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Xiomara Hall ’97
Preschool Teacher in Manhattan

Major: I was an English literature major with a concentration in Shakespearean studies and a minor in political science. I studied abroad in Bath, England.

Leadership roles: I was on WS Congress all 4 years.  I served as WS Treasurer and also as a WS Student Trustee. I'm honored to have had the opportunity to meet and work with William Scandling. He was a kind, charismatic and generous spirit. He had a tradition of inviting the student trustees for lunch aboard his boat and I am glad I was able to have such an experience. 

Favorite professors: Elena Ciletti inspired an appreciation of opera. Through her first-year seminar, we spent a weekend in NYC to attend a performance of La Traviata at the Met. I'm also a great fan of professors Lee Quinby, Jodi Dean, Juan Liebana and Chaplain Lesley Adams.

First job after College: Assistant Director of Admissions at HWS

Further education: After working for one year at HWS, I became a legal assistant in NYC and began law school.  That same year, I began teaching preschool while going to law school part time. I fell in love with teaching and haven't looked back.

On leadership
Beginning in my sophomore year, I became very involved in diversity and cultural awareness initiatives. I was one of the first participants in "Making Connections" and then went on to become a trained diversity facilitator.  I was also part of the group who designed "The Culture of Respect," a first year seminar that tailored the "Making Connections" objectives to fit a seminar framework.  The proposal was presented to HWS administration and approved.  The administration invited the 11 students who designed the course to team-teach with a professor.  It was a landmark opportunity for current HWS students to be able to help design a course and then be invited to teach it as well.

Being a Student Trustee is a tremendous honor and privilege, because after spending your junior year shadowing the trustee process, you are then allowed full voting rights in your senior year.  I attended a national student trustee conference in San Francisco and learned that many student trustees on other campuses are only a representative voice without voting rights on their school's Board.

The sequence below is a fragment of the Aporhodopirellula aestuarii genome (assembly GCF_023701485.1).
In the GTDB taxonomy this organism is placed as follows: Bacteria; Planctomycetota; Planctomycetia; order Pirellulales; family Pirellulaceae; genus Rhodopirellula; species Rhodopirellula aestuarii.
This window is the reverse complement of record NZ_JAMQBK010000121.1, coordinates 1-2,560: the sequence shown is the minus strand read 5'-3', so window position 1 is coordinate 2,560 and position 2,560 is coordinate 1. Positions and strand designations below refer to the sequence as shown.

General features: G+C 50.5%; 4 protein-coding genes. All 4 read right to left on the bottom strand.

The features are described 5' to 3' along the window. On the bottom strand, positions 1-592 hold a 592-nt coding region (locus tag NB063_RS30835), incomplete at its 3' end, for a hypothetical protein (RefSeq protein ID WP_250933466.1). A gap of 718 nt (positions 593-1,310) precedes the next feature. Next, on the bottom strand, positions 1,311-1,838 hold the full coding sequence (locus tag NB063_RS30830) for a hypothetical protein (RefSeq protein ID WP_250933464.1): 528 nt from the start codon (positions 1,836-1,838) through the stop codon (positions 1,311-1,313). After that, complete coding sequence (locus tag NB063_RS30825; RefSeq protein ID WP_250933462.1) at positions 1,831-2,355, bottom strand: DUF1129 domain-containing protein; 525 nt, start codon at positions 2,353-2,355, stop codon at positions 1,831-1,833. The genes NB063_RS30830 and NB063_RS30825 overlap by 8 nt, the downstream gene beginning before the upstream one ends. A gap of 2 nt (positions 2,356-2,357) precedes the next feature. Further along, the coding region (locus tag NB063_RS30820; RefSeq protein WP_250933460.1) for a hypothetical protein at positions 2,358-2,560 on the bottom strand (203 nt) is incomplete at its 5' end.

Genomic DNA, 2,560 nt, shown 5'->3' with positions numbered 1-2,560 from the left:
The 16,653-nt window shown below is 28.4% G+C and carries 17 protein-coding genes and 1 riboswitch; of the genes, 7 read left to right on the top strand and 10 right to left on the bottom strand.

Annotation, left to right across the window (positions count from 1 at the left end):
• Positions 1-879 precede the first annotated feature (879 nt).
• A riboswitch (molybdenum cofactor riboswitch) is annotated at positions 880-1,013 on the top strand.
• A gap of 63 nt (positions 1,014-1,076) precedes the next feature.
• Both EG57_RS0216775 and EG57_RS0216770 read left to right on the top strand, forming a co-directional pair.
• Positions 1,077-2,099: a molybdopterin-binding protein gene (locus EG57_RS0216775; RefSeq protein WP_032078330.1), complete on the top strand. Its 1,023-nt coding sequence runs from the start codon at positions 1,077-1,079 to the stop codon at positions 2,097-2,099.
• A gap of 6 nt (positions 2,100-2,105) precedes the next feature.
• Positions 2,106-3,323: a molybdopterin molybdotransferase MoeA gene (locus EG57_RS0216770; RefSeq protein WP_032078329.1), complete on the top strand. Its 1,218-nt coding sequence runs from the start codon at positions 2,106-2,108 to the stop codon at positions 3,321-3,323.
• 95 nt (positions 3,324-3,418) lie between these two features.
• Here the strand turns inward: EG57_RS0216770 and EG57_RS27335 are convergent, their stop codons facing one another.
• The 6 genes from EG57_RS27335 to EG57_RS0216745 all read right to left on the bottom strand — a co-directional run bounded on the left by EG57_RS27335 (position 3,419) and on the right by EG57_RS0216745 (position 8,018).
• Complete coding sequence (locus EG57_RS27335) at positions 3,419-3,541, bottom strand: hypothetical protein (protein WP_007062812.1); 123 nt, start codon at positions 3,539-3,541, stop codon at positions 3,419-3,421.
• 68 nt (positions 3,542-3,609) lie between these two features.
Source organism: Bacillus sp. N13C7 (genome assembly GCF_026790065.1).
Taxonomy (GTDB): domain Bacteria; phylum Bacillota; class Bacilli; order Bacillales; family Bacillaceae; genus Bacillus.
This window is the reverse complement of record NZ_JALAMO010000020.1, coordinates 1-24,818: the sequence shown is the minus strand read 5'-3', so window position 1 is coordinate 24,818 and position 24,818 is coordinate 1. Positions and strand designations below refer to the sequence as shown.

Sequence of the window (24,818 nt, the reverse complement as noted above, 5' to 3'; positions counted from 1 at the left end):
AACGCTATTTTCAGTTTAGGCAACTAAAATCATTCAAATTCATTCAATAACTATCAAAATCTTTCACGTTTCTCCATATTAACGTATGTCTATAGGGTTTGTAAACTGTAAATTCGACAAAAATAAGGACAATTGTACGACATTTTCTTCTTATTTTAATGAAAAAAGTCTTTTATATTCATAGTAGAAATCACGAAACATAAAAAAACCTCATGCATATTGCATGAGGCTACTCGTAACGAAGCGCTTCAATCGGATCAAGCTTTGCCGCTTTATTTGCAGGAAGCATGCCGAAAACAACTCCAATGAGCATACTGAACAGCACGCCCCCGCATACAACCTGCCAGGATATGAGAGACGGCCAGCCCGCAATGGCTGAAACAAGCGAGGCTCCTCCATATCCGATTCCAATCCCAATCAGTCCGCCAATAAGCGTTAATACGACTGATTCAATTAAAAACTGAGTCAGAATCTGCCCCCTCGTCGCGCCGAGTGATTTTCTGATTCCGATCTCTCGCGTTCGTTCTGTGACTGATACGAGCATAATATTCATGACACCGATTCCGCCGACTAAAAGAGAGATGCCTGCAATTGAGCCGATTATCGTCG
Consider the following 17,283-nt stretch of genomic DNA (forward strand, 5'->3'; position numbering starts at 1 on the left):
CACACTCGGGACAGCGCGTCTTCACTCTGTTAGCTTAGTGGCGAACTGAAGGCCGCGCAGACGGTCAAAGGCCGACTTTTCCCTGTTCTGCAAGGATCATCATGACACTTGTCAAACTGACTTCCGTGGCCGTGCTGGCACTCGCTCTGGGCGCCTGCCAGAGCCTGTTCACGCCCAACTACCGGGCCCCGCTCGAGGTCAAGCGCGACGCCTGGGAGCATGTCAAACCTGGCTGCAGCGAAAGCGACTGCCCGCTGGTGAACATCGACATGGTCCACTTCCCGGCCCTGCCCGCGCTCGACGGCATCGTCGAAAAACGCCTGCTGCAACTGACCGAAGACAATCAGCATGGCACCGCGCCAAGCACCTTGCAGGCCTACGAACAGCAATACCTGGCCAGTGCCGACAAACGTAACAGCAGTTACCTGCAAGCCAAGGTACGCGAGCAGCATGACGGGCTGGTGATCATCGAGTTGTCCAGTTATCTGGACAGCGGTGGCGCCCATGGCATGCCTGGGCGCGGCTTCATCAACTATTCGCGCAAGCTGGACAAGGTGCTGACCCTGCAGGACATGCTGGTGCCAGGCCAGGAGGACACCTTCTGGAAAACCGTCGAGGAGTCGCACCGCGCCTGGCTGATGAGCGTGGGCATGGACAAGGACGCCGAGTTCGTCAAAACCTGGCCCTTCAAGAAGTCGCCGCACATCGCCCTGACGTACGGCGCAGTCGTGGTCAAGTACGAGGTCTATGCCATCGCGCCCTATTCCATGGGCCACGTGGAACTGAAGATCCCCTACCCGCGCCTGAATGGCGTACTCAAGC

From these experiences, I learned that HWS really puts great faith and trust in their students.  From designing a course to voting as a trustee, HWS takes its students and their ideas seriously.  It is impossible to measure just how powerful of an impression that makes on a young idealistic person, seeking to find their voice.  Plus, the coordinate system encourages both women and men to work cooperatively on a level plain, respecting what both groups have to bring to the table.  There is room for sharing suggestions, perspectives and goals equally.

Also as a woman of color, it was really empowering to have the opportunity to be in leadership positions. I was elected by my peers for my input and ideas. Younger students of color entering HWS are encouraged to be involved when they are able to witness leaders of color contributing to the cultural, social and academic climate on campus and enacting positive initiatives.

On the coordinate system
Focusing on diverse issues as a facilitator really heightened my awareness of those around me.  The coordinate system is a living embodiment of a conscious effort to promote that which is unique and at the same time communal about men and women.  By having certain elements of campus life together while others operate distinct from one another allows for the nuances that exist between men and women whether in sports, government, academic life and residence living.

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